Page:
An external guide sequence (EGS) is a RNA sequence which can interact with a target mRNA to form a tertiary structure like a pre-tRNA and recruit intracellular ribonuclease P (RNase P), a tRNA processing enzyme, to degrade target mRNA. Previously, an in vitro selection procedure has been used by us to engineer new EGSs that are more robust in inducing human RNase P to cleave their targeted mRNAs. In this study, we constructed EGSs from a variant to target the mRNA encoding herpes simplex virus 1 (HSV-1) major transcription regulator ICP4, which is essential for the expression of viral early and late genes and viral growth. The EGS variant induced human RNase P cleavage of ICP4 mRNA sequence 60 times better than the EGS generated from a natural pre-tRNA. A decrease of about 97% and 75% in the level of ICP4 gene expression and an inhibition of about 7,000- and 500-fold in viral growth were observed in HSV infected cells expressing the variant and the pre-tRNA-derived EGS, respectively. This study shows that engineered EGSs can inhibit HSV-1 gene expression and viral growth. Furthermore, these results demonstrate the potential for engineered EGS RNAs to be developed and used as anti-HSV therapeutics.


PubMed | Taizhou Institute of Virology, Wuhan University, The Peoples Hospital of Taizhou, Nanjing University and University of California at Berkeley
Type: Journal Article | Journal: Viruses | Year: 2015

An engineered RNase P-based ribozyme variant, which was generated using the in vitro selection procedure, was used to target the overlapping mRNA region of two proteins essential for human cytomegalovirus (HCMV) replication: capsid assembly protein (AP) and protease (PR). In vitro studies showed that the generated variant, V718-A, cleaved the target AP mRNA sequence efficiently and its activity was about 60-fold higher than that of wild type ribozyme M1-A. Furthermore, we observed a reduction of 98%-99% in AP/PR expression and an inhibition of 50,000 fold in viral growth in cells with V718-A, while a 75% reduction in AP/PR expression and a 500-fold inhibition in viral growth was found in cells with M1-A. Examination of the antiviral effects of the generated ribozyme on the HCMV replication cycle suggested that viral DNA encapsidation was inhibited and as a consequence, viral capsid assembly was blocked when the expression of AP and PR was inhibited by the ribozyme. Thus, our study indicates that the generated ribozyme variant is highly effective in inhibiting HCMV gene expression and blocking viral replication, and suggests that engineered RNase P ribozyme can be potentially developed as a promising gene-targeting agent for anti-HCMV therapy.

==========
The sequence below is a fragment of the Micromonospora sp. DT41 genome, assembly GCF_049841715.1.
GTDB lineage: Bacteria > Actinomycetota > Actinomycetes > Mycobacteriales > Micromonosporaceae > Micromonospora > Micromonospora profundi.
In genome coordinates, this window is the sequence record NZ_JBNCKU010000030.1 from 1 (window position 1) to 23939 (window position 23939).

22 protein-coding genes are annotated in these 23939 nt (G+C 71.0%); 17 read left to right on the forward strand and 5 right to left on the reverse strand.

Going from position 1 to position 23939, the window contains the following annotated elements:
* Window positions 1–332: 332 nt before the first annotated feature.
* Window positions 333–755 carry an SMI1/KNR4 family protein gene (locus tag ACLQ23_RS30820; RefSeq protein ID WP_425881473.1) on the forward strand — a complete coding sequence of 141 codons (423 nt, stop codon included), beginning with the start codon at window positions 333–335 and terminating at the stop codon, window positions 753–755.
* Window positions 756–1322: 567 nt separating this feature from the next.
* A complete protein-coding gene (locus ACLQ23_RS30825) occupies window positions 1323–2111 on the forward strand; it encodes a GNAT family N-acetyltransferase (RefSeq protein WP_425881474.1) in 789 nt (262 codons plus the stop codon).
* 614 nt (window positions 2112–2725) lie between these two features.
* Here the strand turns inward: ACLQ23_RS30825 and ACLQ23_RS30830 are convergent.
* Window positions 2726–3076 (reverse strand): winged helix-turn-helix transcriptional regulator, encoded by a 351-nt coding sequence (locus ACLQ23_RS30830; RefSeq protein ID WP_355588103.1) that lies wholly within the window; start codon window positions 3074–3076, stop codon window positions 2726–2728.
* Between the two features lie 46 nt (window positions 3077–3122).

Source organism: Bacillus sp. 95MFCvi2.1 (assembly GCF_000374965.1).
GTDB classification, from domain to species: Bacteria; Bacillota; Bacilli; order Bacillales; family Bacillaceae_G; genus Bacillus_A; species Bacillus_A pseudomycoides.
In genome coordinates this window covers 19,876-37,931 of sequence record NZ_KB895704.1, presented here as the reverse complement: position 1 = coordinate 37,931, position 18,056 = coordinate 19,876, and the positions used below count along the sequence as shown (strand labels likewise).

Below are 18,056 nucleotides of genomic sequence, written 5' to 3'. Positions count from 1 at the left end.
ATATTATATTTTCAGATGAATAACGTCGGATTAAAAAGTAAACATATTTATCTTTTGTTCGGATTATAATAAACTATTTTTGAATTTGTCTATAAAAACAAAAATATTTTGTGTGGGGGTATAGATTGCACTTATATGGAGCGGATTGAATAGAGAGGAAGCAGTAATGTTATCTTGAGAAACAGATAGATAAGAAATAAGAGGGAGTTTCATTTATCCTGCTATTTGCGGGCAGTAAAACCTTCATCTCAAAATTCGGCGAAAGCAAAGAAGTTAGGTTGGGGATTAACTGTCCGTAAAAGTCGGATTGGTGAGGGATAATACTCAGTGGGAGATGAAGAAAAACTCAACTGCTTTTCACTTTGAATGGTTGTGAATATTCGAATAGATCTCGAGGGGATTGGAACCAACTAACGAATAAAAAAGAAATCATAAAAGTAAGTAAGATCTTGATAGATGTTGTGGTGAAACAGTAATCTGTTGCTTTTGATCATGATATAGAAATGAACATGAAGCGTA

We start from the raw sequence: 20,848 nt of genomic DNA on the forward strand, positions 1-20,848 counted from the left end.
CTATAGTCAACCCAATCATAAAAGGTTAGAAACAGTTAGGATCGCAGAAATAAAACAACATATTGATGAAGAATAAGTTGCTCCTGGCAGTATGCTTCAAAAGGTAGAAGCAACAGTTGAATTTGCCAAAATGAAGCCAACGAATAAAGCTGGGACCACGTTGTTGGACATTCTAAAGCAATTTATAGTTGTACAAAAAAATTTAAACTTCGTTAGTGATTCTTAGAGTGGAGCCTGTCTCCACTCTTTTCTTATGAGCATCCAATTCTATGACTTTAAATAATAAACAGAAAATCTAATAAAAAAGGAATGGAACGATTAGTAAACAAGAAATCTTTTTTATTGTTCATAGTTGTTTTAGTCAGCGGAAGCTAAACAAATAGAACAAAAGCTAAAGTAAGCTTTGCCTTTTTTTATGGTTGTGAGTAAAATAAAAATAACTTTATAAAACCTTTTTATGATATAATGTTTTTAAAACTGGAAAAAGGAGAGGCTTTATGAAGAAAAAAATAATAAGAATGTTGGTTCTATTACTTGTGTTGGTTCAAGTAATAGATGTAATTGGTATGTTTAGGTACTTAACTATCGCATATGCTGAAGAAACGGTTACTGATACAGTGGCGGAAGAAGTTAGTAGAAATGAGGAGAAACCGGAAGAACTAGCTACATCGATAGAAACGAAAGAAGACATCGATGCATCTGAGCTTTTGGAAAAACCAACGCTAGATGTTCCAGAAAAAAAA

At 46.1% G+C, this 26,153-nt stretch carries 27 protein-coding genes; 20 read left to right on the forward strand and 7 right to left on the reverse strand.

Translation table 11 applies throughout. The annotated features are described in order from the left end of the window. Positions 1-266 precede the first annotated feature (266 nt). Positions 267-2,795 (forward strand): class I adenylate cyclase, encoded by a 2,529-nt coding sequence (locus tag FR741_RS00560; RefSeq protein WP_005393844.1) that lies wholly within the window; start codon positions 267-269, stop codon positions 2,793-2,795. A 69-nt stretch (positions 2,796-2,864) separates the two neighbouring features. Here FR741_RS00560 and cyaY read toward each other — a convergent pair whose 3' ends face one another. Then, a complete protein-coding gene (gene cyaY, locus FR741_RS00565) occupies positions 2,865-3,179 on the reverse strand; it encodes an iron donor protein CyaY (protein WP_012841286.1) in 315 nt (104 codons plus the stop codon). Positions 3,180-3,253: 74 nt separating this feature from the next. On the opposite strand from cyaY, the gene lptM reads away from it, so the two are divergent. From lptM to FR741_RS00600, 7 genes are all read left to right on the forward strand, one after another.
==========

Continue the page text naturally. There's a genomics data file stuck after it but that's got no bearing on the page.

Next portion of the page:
PubMed | Taizhou Institute of Virology, Peoples Hospital of Taizhou, Nanjing University and University of California at Berkeley
Type: Journal Article | Journal: Viruses | Year: 2014

RNase P ribozyme can be engineered to be a sequence-specific gene-targeting agent with promising application in both basic research and clinical settings. By using an in vitro selection system, we have previously generated RNase P ribozyme variants that have better catalytic activity in cleaving an mRNA sequence than the wild type ribozyme. In this study, one of the variants was used to target the mRNA encoding human cytomegalovirus (HCMV) essential transcription factor immediate-early protein 2 (IE2). The variant was able to cleave IE2 mRNA in vitro 50-fold better than the wild type ribozyme. A reduction of about 98% in IE2 expression and a reduction of 3500-fold in viral production was observed in HCMV-infected cells expressing the variant compared to a 75% reduction in IE2 expression and a 100-fold reduction in viral production in cells expressing the ribozyme derived from the wild type sequence. These results suggest that ribozyme variants that are selected to be highly active in vitro are also more effective in inhibiting the expression of their targets in cultured cells. Our study demonstrates that RNase P ribozyme variants are efficient in reducing HCMV gene expression and growth and are potentially useful for anti-viral therapeutic application.